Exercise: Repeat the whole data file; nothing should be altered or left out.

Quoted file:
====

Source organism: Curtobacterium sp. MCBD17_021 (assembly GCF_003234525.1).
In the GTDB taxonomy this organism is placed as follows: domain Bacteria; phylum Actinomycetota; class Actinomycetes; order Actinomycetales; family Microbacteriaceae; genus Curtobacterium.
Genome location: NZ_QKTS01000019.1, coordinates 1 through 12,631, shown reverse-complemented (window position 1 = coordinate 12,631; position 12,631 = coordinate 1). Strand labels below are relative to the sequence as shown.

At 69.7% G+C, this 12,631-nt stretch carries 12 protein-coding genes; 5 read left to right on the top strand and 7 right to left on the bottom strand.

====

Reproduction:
Source organism: Curtobacterium sp. MCBD17_021 (assembly GCF_003234525.1).
In the GTDB taxonomy this organism is placed as follows: domain Bacteria; phylum Actinomycetota; class Actinomycetes; order Actinomycetales; family Microbacteriaceae; genus Curtobacterium.
Genome location: NZ_QKTS01000019.1, coordinates 1 through 12,631, shown reverse-complemented (window position 1 = coordinate 12,631; position 12,631 = coordinate 1). Strand labels below are relative to the sequence as shown.

At 69.7% G+C, this 12,631-nt stretch carries 12 protein-coding genes; 5 read left to right on the top strand and 7 right to left on the bottom strand.